“I was deeply moved watching Derrick open his heart to his UMass basketball family.  His desire to invite his teammates into his life speaks to how athletes view their teammates as their family,” said Wade Davis, Executive Director of the You Can Play Project. ” I love being a part of an organization that continues to foster the creation of safe spaces for all individuals to be their authentic selves.”

Derrick Gordon, a guard on the Minutemen basketball team at University of Massachusetts-Amherst, told ESPN today, “I’ve always loved sports but always felt I had to hide and be someone that I’m not. For my whole life I’ve been living my life as a lie,” said Gordon. “I am telling my story so that athletes never feel like they have to hide. You can be true to yourself and play the sport that you love.” Derrick Gordon’s announcement comes just one day after the completion of the NCAA Basketball National Championship.

Earlier this year, 24 year-old University of Missouri football defensive end and NFL prospect Michael Sam attracted national news headlines following his announcement that he is gay. Also this year, basketball center Jason Collins became the first openly gay male athlete in professional sports after being signed to the Brooklyn Nets.

Source – http://www.glaad.org/

Homophobia in Sports: When Poor Sportsmanship Becomes a Problem

Martina Navratilova and Billie Jean-King blazed trails by being out sportswomen before the majority of today’s out, sports playing ladies could even say the phrase ‘gay rights’. For example, there are several members of the US Women’s National Team (USWNT) who proudly wear the ‘out lesbian’ badge next to their Olympic gold medals for football, but these are recent announcements, in part spurred on by the way that was paved before them. The women’s game – any game or sport that is, not just the ‘beautiful’ one – is, by and large, welcoming one of non-heterosexual identities. We have seen the overwhelmingly positive reaction to these stars coming out, but a majority of acceptance does not guarantee no ignorance across every sporting past-time and in the real world, with none of the societal responsibilities granted by the media’s spotlight, things can be far harsher to those who identify as non-heterosexual.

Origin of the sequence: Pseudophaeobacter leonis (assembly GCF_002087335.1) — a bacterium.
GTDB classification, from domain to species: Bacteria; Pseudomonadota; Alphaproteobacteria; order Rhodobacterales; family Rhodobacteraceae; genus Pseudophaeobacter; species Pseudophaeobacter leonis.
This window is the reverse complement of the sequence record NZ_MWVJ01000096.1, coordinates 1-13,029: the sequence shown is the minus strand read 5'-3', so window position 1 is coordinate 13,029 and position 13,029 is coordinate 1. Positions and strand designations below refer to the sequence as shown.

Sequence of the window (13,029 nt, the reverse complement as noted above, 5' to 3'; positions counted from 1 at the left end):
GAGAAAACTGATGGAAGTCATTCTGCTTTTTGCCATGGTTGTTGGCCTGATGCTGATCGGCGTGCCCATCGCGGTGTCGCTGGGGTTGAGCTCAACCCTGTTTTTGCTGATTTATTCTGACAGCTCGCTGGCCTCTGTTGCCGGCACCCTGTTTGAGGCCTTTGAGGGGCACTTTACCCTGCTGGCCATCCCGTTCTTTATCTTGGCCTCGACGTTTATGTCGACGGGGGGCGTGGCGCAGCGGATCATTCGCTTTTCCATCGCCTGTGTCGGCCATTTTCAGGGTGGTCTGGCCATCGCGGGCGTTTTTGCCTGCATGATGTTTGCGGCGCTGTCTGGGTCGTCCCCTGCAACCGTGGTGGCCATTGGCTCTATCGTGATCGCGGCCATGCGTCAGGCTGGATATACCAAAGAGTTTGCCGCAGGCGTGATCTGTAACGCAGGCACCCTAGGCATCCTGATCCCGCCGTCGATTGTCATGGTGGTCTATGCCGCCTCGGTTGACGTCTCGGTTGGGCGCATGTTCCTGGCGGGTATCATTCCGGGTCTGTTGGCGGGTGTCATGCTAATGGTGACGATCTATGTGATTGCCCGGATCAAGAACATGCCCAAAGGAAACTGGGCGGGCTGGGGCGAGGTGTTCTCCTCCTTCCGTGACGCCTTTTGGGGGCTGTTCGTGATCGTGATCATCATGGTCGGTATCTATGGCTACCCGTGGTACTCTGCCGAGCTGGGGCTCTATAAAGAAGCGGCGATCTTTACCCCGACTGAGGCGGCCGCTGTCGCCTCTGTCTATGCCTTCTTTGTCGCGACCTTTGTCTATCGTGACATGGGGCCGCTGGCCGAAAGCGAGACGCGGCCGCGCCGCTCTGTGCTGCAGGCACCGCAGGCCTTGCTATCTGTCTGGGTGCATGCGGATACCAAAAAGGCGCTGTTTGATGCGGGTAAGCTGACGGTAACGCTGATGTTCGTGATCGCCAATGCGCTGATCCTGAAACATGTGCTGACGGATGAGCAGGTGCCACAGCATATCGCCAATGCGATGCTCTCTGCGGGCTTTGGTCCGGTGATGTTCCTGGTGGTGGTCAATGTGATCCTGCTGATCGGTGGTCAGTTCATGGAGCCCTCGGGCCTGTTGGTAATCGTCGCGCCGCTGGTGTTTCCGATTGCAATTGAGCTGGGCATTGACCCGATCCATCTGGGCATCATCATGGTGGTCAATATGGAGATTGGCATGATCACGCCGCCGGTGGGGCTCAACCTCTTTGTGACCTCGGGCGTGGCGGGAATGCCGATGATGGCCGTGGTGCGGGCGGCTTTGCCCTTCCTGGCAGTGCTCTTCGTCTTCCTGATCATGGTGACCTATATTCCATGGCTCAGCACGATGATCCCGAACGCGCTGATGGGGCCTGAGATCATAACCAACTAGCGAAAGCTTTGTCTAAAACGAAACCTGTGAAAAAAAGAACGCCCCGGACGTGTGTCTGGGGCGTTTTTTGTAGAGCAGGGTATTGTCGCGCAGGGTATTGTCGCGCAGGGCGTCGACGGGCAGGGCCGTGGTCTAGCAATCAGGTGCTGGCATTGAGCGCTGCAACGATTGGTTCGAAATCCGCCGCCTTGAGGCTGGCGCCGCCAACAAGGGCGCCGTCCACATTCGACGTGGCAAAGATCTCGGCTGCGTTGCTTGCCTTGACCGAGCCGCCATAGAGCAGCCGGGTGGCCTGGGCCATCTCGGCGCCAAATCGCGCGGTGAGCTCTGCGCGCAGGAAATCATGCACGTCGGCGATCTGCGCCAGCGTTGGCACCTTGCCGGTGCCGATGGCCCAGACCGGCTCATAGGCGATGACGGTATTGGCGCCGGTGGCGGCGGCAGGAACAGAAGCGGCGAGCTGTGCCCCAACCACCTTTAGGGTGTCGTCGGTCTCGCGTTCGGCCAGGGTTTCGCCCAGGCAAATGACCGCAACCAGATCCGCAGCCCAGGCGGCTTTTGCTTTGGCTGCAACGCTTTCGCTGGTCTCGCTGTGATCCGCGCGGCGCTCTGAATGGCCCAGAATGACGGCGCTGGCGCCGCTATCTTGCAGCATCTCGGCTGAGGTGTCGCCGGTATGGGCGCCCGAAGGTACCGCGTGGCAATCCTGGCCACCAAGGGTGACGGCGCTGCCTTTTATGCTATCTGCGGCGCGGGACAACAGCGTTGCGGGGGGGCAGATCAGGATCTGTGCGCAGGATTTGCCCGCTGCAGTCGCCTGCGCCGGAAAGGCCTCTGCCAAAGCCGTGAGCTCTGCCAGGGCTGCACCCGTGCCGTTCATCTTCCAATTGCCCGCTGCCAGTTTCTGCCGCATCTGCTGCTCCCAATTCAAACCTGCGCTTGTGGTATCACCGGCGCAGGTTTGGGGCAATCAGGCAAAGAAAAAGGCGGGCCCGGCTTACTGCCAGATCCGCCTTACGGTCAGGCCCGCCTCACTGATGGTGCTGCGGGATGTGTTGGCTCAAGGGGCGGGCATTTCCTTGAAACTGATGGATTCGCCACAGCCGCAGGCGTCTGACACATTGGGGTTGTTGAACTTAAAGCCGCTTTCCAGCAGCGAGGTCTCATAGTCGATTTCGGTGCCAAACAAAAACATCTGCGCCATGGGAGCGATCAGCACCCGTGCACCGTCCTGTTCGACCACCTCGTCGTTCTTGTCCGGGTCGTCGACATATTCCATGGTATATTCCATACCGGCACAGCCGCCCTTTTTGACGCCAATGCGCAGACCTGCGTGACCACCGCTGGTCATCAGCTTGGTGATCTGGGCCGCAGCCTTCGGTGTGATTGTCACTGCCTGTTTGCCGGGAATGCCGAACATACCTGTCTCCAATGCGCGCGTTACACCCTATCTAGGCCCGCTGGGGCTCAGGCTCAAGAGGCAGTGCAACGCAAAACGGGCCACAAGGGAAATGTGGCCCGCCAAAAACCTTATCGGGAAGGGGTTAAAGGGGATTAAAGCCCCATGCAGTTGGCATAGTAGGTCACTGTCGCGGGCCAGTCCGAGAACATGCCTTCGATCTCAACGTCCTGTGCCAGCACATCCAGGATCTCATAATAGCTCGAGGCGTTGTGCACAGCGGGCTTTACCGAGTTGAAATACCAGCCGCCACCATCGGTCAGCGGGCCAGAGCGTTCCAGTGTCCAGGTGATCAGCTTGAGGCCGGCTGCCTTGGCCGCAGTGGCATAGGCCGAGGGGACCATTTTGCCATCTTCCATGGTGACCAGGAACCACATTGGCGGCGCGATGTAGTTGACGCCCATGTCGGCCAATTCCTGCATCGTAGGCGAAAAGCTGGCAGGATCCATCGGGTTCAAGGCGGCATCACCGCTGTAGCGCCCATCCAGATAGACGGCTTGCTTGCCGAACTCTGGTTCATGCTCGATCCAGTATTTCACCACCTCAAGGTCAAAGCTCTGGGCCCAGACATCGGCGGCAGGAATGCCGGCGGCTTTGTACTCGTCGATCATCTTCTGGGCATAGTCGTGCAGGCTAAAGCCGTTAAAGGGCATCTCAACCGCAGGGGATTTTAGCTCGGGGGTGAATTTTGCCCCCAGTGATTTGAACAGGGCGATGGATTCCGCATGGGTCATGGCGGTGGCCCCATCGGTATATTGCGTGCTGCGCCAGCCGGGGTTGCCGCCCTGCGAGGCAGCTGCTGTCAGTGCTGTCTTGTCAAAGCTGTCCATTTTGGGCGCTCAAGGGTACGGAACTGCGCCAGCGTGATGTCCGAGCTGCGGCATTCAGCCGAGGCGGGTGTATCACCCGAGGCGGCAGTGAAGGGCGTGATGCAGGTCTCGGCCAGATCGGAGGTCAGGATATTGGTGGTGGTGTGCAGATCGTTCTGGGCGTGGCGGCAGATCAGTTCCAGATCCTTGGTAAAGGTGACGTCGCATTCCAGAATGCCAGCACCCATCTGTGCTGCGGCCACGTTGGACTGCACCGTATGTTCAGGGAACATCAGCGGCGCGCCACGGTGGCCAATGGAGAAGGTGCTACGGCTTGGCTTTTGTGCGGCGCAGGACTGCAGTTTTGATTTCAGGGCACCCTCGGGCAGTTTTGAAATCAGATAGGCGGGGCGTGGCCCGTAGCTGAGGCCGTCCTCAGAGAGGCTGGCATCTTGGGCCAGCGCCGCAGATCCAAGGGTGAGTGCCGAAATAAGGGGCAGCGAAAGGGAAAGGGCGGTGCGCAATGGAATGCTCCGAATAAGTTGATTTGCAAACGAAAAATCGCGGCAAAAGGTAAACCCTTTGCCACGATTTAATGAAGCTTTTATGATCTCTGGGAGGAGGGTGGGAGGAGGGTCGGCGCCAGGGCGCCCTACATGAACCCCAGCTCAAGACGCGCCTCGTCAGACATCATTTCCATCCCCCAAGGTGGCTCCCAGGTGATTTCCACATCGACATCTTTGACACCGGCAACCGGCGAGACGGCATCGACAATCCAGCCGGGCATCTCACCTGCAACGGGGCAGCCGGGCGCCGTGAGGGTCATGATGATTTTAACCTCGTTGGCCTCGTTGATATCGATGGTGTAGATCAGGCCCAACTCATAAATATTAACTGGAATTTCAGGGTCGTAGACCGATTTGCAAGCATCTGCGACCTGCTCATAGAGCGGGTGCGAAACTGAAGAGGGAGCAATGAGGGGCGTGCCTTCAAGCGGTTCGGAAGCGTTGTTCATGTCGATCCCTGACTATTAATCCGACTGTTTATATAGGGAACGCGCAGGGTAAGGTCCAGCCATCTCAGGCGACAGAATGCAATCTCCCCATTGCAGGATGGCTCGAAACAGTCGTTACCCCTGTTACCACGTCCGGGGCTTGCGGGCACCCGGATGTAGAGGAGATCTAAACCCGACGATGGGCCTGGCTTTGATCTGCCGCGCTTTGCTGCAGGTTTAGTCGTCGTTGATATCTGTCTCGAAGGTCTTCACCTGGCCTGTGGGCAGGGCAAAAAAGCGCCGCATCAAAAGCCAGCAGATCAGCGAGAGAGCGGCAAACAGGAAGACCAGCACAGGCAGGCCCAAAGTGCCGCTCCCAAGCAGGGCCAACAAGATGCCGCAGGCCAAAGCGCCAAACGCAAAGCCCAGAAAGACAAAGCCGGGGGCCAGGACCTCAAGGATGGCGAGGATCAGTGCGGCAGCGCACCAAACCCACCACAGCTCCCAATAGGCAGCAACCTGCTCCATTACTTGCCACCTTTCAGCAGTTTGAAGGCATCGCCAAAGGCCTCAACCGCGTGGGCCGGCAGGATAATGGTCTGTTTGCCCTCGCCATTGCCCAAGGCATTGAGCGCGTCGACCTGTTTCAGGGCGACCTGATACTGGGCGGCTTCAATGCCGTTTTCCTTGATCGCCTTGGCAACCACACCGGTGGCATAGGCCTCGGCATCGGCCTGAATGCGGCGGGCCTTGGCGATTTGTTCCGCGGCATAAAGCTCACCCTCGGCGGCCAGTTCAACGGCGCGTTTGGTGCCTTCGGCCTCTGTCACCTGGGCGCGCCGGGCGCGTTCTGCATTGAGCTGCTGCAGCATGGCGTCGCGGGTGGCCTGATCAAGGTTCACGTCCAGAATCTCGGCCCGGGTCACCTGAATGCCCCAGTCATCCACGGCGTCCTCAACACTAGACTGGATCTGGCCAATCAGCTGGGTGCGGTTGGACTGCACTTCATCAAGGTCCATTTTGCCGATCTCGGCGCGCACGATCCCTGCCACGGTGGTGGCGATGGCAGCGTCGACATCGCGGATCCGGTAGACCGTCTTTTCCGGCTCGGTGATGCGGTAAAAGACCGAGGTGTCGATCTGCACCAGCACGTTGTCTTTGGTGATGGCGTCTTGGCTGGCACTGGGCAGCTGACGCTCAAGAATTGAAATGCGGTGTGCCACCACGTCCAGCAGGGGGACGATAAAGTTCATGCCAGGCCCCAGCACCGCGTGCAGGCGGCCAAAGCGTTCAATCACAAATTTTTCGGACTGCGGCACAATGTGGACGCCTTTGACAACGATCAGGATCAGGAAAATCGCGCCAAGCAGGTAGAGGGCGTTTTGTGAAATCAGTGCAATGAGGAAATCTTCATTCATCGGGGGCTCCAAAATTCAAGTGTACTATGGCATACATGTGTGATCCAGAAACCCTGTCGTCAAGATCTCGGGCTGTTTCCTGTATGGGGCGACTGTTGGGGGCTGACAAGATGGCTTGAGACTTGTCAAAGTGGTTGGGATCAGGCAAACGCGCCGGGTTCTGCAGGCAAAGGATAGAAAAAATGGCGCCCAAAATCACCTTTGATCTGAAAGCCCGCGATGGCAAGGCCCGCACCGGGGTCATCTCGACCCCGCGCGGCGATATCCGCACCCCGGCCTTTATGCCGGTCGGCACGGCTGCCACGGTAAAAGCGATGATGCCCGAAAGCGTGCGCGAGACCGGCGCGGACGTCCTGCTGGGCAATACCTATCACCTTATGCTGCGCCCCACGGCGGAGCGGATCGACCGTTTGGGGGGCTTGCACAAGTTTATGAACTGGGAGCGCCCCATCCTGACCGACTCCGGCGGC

What happens when homophobia makes its way into our real life sports clubs?

We can thrash them. Up, down, left and right, just thrash them with wins until they concede and admit that the non-straight members of the club are wonderful and also wickedly good at tennis/football/whatever their chosen sport may be. Well, it’s easy enough to say that of course but winning the ignorant members into submission could be tricky. Instead, it may be easier to go over their head – is there a club manager or officer or any higher up (we’re talking the money people here) that you can talk to? If there’s one thing that gets club manager’s goats more than rainy days, it’s the threat of a loss of money and a paying customer is still a paying customer even if they happen to be a gay one.

However, if the problem is systematic, what can you do then? The answer isn’t so simple, the deeper the homophobia goes, the higher the action you should (maybe) consider taking. Specifically does your state or country have any anti-discrimination laws in place that combat against this sort of thing? Very often, experiences of homophobia will fall under these laws, especially if actual verbal abuse has been said as that could be classed as harassment, which is technically a crime.

If you’re looking for the other option, the one that ends with the homophobic person in question laughing over a drinks and coming up with new songs to yell about the opposing team, then the best option is usually to talk. Ask the right questions and be understanding that some other people might not be. It’s never your duty to make other people comfortable but sometimes, their ignorance comes from a place of misunderstanding and not hatred. But that said, if talking doesn’t work and there seems to be no other option, take it to the courts, give them a thrashing and get the hard earned victory that you deserve.